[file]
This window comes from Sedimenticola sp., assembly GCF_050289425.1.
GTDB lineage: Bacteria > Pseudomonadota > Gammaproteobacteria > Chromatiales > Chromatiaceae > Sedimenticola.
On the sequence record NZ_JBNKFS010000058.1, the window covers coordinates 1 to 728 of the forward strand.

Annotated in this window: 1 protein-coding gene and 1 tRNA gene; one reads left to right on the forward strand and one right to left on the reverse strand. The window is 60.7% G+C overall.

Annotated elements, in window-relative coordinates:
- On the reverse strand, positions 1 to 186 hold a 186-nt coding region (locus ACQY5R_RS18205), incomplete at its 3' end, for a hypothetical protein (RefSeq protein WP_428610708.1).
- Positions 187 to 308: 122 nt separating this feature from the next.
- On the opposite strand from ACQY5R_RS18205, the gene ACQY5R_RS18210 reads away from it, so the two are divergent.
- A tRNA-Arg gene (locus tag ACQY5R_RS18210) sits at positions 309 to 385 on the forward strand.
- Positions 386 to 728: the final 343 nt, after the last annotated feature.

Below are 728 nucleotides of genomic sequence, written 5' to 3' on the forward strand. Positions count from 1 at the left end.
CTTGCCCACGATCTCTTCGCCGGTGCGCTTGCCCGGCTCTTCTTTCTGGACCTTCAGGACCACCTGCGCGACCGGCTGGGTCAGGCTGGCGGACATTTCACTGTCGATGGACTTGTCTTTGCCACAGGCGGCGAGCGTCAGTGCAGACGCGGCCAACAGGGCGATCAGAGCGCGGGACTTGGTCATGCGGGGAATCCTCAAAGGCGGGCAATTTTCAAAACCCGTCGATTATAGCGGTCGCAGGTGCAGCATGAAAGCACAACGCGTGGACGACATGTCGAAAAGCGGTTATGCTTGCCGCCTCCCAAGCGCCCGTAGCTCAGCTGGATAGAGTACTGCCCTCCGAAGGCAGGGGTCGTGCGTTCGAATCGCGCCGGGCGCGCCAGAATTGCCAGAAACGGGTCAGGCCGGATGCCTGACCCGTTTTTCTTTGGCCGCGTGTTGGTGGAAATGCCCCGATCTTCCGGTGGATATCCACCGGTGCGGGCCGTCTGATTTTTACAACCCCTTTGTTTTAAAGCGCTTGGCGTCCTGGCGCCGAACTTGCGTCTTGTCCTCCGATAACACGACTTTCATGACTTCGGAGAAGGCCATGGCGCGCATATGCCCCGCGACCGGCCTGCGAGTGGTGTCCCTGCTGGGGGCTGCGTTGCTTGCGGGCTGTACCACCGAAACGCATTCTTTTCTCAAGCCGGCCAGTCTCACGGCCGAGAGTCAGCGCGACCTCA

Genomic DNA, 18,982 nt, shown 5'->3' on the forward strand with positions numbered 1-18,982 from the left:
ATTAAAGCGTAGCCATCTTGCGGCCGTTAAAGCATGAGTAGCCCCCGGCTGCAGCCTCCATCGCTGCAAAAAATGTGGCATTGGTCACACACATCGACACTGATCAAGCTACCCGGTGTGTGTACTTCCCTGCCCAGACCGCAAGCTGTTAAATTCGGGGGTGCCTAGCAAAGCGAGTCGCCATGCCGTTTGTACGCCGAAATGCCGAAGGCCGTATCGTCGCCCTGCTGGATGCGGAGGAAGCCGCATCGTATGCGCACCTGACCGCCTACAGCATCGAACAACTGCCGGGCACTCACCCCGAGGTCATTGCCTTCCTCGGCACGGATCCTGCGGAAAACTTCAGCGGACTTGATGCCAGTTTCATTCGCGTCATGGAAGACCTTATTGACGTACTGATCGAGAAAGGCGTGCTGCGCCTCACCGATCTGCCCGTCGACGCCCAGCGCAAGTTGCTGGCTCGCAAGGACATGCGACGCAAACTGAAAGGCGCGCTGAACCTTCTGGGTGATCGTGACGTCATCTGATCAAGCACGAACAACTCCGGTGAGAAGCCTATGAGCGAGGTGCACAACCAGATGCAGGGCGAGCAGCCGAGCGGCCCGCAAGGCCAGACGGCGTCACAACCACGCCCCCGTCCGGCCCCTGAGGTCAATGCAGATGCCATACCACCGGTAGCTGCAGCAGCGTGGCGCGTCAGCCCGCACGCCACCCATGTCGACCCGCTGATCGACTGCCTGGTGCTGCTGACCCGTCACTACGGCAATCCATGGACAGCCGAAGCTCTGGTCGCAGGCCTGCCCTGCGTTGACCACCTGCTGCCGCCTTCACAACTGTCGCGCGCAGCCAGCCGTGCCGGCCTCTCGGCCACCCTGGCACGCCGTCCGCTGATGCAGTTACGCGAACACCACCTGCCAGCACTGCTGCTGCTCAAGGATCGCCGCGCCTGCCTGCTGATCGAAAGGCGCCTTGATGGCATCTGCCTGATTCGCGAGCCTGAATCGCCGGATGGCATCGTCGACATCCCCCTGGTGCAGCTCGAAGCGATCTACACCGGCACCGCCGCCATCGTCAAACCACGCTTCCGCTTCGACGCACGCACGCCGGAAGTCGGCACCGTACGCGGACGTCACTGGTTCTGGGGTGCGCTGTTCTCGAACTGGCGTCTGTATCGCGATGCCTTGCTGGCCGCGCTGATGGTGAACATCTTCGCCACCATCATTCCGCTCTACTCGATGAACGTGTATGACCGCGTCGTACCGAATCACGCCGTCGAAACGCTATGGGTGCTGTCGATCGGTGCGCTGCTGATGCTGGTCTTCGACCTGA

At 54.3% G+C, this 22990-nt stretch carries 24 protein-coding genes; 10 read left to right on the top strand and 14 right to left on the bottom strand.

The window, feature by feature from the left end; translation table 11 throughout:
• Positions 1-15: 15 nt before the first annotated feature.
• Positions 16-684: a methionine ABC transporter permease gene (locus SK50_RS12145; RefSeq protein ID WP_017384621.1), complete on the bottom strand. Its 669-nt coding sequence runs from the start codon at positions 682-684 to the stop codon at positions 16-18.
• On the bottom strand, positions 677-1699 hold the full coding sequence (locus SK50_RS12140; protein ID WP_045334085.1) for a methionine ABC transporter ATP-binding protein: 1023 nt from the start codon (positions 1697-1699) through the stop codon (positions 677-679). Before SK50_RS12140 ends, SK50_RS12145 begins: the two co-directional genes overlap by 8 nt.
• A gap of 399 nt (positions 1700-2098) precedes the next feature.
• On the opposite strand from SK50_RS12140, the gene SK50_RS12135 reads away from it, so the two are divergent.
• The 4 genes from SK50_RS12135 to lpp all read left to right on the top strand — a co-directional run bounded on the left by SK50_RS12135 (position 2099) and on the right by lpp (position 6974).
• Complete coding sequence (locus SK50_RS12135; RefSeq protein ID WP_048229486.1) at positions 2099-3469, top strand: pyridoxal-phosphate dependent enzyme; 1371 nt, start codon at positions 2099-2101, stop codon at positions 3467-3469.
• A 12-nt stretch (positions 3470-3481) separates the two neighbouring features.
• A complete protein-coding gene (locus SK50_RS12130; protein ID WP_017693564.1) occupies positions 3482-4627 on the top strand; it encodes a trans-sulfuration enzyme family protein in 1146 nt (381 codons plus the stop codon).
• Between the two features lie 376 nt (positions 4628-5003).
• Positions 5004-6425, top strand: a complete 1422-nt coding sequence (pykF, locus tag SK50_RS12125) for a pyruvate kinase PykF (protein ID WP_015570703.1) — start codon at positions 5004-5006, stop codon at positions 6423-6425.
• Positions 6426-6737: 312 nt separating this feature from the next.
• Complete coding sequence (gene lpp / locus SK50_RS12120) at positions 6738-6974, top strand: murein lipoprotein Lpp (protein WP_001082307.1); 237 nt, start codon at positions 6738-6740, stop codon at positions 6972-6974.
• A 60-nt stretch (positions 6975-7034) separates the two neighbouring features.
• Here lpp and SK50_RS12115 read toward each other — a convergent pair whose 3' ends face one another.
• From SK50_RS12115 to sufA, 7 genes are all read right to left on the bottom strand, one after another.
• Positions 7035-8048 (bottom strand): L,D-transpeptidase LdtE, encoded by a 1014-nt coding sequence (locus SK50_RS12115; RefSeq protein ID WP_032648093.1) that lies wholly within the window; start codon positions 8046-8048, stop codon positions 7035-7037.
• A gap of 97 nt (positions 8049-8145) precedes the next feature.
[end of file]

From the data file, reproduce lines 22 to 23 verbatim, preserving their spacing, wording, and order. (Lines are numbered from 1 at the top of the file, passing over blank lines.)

• The 4 genes from SK50_RS12135 to lpp all read left to right on the top strand — a co-directional run bounded on the left by SK50_RS12135 (position 2099) and on the right by lpp (position 6974).
• Complete coding sequence (locus SK50_RS12135; RefSeq protein ID WP_048229486.1) at positions 2099-3469, top strand: pyridoxal-phosphate dependent enzyme; 1371 nt, start codon at positions 2099-2101, stop codon at positions 3467-3469.